The following is a transcribed interview of Rick Walsworth, director of product marketing, EMC Infrastructure Management Group, on on SiliconAngle.TV from EMCworld 2011. He was intervied by Wikibon Co-Founder david Vellante and SiliconAngle Founder John Furrier.
DV: I want to talk about bringing enterprise applications to the cloud. CIOs are concerned about security. CEOs want to get to the cloud as fast as possible. So the response has been to virtualize. Then the issue is: How do I make these applications – SAP and Oracle and Microsoft – how do I get them enterprise ready?
RW: What happens is that as you start to move these applications into the cloud, the expectation is that I am going to get better service-level performance. The reality is that as it goes in, and you start to virtualize and consolidate, you lose some control. So the question is how do I take advantage of some of the capabilities in the infrastructure to begin to deliver service levels that meet the needs of the enterprise.
DV: That brings me to the notion of IT as a service & particularly data protection as a service. People are saying data protection is broken. People think of it as a bolt-on, an after-thought. I get this application and then I’ve got to protect the data. Is that changing?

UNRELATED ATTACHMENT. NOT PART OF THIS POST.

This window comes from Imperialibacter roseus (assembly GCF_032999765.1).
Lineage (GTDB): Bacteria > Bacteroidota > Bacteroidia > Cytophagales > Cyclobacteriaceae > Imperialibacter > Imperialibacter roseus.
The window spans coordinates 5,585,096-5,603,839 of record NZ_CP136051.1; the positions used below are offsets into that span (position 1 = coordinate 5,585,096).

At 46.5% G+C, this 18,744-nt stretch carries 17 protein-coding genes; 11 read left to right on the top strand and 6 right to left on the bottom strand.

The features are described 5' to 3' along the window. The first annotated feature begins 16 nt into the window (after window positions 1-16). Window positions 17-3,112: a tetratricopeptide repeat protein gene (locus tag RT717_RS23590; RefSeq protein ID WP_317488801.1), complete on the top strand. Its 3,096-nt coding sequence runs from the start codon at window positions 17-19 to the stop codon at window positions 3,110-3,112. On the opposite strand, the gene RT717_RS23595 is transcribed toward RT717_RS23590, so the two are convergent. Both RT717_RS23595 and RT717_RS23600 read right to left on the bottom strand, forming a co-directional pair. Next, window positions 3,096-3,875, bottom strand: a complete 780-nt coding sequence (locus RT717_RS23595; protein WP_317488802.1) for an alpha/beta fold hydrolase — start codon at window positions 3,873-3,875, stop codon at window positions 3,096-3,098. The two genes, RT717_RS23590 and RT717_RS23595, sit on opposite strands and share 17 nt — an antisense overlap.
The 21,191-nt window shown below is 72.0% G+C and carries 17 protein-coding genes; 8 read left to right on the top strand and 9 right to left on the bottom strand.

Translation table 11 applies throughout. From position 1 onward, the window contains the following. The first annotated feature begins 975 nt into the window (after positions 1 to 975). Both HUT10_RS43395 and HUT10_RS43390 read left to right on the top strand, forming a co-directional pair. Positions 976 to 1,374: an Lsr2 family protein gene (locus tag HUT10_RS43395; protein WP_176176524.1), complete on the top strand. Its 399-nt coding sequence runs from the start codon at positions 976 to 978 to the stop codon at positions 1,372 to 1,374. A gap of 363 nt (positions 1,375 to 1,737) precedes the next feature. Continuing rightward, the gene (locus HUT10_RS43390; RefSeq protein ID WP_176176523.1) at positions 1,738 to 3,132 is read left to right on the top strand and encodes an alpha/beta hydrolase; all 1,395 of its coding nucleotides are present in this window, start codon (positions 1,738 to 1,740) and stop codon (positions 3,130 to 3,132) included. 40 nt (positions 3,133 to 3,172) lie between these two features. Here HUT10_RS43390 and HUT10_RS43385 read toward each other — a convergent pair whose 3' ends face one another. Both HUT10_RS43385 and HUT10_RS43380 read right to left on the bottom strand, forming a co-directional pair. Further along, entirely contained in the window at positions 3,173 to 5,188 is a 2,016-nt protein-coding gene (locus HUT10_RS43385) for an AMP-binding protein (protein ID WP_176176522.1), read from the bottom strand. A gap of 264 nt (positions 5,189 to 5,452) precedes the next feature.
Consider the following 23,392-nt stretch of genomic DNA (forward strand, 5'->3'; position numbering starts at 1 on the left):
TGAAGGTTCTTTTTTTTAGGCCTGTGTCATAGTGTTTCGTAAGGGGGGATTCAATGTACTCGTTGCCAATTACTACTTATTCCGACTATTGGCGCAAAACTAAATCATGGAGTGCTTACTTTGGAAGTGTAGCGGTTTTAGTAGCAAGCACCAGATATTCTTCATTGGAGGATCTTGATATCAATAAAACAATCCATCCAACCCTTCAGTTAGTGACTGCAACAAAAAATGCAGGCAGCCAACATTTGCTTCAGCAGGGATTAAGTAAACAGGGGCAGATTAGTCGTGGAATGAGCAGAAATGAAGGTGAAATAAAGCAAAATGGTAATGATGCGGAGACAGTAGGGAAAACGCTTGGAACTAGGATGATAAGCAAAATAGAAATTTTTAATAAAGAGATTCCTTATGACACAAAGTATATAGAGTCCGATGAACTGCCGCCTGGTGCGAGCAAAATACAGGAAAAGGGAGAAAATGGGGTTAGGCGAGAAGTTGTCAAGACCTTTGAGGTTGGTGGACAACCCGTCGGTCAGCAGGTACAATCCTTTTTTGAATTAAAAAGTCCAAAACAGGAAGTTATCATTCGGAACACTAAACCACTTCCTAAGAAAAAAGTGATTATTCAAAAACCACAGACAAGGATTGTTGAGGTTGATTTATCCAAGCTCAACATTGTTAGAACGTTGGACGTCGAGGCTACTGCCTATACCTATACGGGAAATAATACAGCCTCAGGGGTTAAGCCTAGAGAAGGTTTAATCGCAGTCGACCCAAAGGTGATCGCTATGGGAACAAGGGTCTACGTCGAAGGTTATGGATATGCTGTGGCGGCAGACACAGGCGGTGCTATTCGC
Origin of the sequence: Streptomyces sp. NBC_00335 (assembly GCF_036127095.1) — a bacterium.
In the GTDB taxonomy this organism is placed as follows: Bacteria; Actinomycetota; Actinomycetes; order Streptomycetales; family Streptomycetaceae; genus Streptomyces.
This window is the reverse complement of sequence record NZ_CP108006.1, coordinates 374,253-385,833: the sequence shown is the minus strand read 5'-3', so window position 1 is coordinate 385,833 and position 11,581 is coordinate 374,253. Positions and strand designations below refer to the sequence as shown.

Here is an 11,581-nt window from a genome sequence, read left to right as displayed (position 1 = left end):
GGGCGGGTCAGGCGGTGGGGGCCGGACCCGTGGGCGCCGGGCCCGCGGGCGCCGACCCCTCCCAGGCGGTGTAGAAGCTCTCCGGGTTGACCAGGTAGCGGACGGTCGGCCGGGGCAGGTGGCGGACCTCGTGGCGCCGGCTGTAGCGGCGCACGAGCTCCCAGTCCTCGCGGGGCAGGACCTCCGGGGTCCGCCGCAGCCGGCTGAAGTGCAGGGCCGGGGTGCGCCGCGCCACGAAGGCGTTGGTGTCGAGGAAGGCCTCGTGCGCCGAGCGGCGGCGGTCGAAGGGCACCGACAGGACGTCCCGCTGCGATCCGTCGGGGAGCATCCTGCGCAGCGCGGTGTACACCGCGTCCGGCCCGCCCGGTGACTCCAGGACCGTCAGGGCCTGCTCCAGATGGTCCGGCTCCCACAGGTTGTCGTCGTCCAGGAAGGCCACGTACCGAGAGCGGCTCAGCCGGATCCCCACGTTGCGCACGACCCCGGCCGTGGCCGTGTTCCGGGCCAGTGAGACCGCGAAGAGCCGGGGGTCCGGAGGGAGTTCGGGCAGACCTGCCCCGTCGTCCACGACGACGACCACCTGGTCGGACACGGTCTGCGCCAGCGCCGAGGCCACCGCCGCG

RW: Absolutely changing. And what happens is the economics start to become very compelling. When you look at the economics of trying to consolidate the infrastructure, now I have the ability to outsource my backups & replication, take it out through a service provider that pays for the LAN, the connectivity, and the recovery capability. So the economics from a CIO standpoint make a lot of sense, but only if they can guarantee the service levels.
DV: So talk specifically about how that manifests itself in a solution, whether it is with RecoverPoint or with partner products.
RW: So from the standpoint of where RecoverPoint fits in, RecoverPoint delivers levels of service so that for my SAP, Oracle, & my mission-critical applications I can deliver a quality of service that is comparable to what I can deliver on a physical environment. So I’m not giving anything up. The ability to extend that out then to my tier 2 applications also makes sense, because now I can take them and leverage that same infrastructure. So now I can take advantage of the services running in the cloud but at the same time make sure that that CIO has the services of the applications are being met.